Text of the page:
Medical group practice costs outpace revenues

Medical group practices’ revenues failed to keep pace with swelling operating costs in 2007, according to the Medical Group Management Association (MGMA) 2008 Cost Survey Reports.

For example, multispecialty practices reported a 5.53 percent increase in median total medical revenue, while median operating cost increased by 6.45 percent. Some single-specialty practices experienced a similar trend.

The good news is that the rate of increase in operating costs appears to have slowed. In 2006, multispecialty practices’ operating costs rose by 4.64 percent more than revenue in 2006. In 2007, that gap shrank to 3.72 percent. However, one of the hardest hit sectors, multispecialty primary care practices, saw this gap expand to 6. 29 percent.

A number of single-specialty practices reported increases in medical revenue that lagged behind increases in operating costs, according to the survey data. For example, median total medical revenue for cardiology practices decreased 0.61 percent while median operating costs rose 6.3 percent. Family practice, OB/GYN, pediatrics and orthopedic surgery groups reported similar trends.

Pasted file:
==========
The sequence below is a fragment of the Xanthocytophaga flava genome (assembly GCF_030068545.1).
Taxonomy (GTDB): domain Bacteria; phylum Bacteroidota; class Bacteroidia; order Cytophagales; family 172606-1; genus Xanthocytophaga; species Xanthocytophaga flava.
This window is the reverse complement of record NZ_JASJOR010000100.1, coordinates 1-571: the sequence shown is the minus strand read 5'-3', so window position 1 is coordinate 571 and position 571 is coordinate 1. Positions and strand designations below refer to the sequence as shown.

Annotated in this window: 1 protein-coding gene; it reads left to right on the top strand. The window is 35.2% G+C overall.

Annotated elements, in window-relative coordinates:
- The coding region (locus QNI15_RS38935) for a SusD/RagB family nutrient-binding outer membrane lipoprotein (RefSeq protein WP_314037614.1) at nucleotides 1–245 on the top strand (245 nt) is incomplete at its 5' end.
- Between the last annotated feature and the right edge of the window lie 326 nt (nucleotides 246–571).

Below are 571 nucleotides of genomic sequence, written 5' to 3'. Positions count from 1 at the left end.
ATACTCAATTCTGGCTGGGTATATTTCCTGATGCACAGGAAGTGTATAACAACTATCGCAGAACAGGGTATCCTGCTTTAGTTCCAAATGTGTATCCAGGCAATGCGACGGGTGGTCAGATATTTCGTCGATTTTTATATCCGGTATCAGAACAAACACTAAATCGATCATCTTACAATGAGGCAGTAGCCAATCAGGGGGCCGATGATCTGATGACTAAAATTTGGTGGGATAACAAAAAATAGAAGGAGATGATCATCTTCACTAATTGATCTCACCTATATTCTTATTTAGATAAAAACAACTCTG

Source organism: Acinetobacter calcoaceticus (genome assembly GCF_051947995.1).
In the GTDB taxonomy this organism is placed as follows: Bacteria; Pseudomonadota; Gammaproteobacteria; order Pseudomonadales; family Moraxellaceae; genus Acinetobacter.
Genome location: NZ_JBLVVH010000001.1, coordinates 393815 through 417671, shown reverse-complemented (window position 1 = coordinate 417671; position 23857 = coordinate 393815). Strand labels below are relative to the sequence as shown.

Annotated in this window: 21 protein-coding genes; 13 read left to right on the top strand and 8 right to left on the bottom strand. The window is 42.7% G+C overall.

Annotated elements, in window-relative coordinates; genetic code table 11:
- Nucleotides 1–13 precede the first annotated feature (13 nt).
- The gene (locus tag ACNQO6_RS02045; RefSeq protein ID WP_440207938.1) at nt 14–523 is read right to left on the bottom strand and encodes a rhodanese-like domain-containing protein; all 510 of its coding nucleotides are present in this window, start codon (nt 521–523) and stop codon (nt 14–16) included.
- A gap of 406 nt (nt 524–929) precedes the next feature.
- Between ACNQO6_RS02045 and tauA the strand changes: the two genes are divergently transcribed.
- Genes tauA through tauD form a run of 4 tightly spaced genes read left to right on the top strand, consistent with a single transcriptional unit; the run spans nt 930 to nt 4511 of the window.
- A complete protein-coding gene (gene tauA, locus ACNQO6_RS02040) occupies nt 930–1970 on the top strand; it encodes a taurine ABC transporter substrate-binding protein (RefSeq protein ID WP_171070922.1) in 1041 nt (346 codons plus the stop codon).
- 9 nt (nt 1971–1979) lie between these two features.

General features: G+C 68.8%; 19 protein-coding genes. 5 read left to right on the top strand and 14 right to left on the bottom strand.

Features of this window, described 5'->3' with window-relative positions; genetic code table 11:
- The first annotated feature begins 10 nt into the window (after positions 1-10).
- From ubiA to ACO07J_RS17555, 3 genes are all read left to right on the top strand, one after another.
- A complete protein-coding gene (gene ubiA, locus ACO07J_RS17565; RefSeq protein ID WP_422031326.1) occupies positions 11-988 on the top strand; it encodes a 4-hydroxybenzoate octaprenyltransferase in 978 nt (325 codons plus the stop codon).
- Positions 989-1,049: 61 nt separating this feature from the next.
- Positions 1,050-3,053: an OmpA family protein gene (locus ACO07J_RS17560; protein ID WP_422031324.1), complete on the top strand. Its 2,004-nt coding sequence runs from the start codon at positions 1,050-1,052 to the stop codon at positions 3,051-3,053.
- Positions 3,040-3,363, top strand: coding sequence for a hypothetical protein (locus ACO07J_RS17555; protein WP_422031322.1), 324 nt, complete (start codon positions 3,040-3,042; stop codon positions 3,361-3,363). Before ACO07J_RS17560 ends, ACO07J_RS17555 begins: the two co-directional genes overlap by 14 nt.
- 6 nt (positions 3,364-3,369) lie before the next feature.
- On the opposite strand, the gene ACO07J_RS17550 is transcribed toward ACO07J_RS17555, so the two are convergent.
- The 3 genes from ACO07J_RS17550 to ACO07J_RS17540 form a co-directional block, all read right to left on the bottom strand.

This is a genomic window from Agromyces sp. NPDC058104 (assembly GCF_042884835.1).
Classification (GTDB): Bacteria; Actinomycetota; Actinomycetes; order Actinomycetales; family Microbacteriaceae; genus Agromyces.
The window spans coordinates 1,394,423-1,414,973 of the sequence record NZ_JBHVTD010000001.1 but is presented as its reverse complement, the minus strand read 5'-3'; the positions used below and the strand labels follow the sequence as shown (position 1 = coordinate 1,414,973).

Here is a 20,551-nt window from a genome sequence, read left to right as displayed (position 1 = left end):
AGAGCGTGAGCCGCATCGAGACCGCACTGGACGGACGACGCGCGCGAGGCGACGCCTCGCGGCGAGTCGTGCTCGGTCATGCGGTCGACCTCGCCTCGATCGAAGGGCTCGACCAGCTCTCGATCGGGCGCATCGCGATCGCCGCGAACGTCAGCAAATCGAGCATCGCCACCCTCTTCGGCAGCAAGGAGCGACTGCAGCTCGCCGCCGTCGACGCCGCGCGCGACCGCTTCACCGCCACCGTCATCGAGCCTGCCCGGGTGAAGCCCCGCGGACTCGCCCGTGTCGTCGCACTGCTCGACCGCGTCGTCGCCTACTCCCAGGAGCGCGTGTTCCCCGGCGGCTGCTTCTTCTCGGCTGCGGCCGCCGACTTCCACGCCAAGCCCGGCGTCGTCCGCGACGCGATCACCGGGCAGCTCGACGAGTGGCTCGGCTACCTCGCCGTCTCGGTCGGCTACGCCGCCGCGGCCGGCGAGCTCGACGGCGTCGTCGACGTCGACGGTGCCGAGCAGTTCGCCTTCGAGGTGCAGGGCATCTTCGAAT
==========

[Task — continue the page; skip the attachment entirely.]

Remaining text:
Gastroenterology and general surgery practices defied this trend, though, experiencing similar rates of increase between their medical revenues and operating costs.

Several specialty practices watched their total operating cost per full-time-equivalent (FTE) physician decline or flatten. Cardiology, family practice and pediatrics groups, for example, posted increases in total operating cost per FTE physician, while orthopedic surgery, OB/GYN and urology groups reported decreases.

Costs for medical malpractice insurance differed among specialties. After decreasing in 2006, rates increased in 2007 for cardiology groups. OB/GYN practices reported declining insurance costs for the second consecutive year, and orthopedic surgery and general surgery groups reported decreases for the first time in four years.

This year’s Cost Survey Reports represent data submitted by practices that provided information on nearly 30,000 providers – the largest provider population of any cost survey report in the United States. The single-specialty report includes new data for radiology practices. The multispecialty and single-specialty reports include new data on total medical revenue by type of payer.

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